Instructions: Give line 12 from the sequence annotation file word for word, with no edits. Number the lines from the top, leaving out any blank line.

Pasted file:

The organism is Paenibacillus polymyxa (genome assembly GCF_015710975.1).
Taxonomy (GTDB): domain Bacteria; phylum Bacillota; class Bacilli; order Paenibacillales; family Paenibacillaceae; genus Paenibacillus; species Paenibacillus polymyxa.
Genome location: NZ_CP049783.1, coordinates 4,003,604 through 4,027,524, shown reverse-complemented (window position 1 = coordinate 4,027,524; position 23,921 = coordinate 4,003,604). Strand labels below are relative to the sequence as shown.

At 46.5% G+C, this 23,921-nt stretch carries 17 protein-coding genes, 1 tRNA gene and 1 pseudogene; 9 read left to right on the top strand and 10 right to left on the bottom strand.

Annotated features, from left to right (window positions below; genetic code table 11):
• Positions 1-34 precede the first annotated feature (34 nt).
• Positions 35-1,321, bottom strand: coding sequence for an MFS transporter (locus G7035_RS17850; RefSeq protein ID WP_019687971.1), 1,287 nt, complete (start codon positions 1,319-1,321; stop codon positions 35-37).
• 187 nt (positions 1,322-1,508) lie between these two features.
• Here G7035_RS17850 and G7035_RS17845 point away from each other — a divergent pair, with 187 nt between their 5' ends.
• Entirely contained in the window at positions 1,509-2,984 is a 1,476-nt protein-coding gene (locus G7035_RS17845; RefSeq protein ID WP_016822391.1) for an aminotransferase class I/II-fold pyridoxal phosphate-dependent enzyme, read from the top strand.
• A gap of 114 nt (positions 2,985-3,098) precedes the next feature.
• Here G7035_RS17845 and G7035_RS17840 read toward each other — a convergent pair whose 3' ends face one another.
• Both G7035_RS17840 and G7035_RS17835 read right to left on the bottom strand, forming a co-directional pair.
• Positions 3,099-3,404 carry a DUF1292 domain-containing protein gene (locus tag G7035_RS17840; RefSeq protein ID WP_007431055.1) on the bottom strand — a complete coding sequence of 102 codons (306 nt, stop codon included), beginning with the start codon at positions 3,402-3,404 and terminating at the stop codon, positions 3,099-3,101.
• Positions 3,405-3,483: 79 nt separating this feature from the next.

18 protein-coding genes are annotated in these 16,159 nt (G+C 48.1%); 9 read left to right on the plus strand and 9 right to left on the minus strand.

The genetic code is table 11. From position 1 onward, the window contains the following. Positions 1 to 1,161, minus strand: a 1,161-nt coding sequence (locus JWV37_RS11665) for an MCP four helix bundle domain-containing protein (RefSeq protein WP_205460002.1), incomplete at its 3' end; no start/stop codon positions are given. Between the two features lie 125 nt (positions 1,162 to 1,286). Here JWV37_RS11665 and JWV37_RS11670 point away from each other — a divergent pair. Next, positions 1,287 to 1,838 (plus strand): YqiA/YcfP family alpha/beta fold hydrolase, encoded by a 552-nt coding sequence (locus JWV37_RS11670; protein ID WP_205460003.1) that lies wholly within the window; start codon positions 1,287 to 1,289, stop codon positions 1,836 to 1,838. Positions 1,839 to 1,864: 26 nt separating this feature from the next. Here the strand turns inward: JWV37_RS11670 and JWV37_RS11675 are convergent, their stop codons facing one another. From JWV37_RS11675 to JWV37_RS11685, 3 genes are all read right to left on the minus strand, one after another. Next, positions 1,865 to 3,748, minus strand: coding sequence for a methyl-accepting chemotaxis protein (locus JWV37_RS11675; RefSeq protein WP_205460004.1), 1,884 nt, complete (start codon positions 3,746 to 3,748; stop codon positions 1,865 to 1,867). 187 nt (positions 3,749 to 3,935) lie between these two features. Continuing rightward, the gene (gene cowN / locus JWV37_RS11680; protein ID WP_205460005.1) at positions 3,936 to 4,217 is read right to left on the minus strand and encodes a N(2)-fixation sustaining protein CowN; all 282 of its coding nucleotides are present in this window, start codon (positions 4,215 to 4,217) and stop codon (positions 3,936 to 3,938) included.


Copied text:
• Here G7035_RS17845 and G7035_RS17840 read toward each other — a convergent pair whose 3' ends face one another.